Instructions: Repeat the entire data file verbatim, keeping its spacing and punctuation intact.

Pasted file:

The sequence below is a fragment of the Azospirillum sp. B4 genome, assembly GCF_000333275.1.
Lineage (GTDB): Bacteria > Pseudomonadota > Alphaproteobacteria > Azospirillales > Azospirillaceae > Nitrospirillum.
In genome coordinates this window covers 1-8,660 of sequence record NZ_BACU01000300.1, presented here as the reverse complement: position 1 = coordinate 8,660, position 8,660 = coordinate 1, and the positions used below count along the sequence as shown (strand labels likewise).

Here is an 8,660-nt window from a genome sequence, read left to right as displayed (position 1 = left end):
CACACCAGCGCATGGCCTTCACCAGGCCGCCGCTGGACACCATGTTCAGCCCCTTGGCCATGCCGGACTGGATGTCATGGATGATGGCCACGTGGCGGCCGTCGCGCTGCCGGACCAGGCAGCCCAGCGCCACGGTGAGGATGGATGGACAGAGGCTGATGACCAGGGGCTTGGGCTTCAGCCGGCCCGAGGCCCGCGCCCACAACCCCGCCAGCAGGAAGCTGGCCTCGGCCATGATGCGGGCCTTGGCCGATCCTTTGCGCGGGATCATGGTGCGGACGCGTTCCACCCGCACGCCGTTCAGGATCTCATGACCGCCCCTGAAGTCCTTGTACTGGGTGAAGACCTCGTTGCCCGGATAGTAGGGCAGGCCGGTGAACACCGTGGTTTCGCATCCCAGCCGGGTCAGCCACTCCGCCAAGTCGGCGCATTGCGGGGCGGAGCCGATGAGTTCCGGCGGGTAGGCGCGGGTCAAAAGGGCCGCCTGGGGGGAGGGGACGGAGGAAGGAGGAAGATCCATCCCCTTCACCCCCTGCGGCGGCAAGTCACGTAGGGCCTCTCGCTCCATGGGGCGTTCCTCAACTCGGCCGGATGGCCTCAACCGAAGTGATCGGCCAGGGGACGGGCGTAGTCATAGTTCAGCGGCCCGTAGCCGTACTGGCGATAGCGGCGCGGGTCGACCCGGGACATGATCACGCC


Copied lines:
The sequence below is a fragment of the Azospirillum sp. B4 genome, assembly GCF_000333275.1.
Lineage (GTDB): Bacteria > Pseudomonadota > Alphaproteobacteria > Azospirillales > Azospirillaceae > Nitrospirillum.
In genome coordinates this window covers 1-8,660 of sequence record NZ_BACU01000300.1, presented here as the reverse complement: position 1 = coordinate 8,660, position 8,660 = coordinate 1, and the positions used below count along the sequence as shown (strand labels likewise).

Here is an 8,660-nt window from a genome sequence, read left to right as displayed (position 1 = left end):
CACACCAGCGCATGGCCTTCACCAGGCCGCCGCTGGACACCATGTTCAGCCCCTTGGCCATGCCGGACTGGATGTCATGGATGATGGCCACGTGGCGGCCGTCGCGCTGCCGGACCAGGCAGCCCAGCGCCACGGTGAGGATGGATGGACAGAGGCTGATGACCAGGGGCTTGGGCTTCAGCCGGCCCGAGGCCCGCGCCCACAACCCCGCCAGCAGGAAGCTGGCCTCGGCCATGATGCGGGCCTTGGCCGATCCTTTGCGCGGGATCATGGTGCGGACGCGTTCCACCCGCACGCCGTTCAGGATCTCATGACCGCCCCTGAAGTCCTTGTACTGGGTGAAGACCTCGTTGCCCGGATAGTAGGGCAGGCCGGTGAACACCGTGGTTTCGCATCCCAGCCGGGTCAGCCACTCCGCCAAGTCGGCGCATTGCGGGGCGGAGCCGATGAGTTCCGGCGGGTAGGCGCGGGTCAAAAGGGCCGCCTGGGGGGAGGGGACGGAGGAAGGAGGAAGATCCATCCCCTTCACCCCCTGCGGCGGCAAGTCACGTAGGGCCTCTCGCTCCATGGGGCGTTCCTCAACTCGGCCGGATGGCCTCAACCGAAGTGATCGGCCAGGGGACGGGCGTAGTCATAGTTCAGCGGCCCGTAGCCGTACTGGCGATAGCGGCGCGGGTCGACCCGGGACATGATCACGCC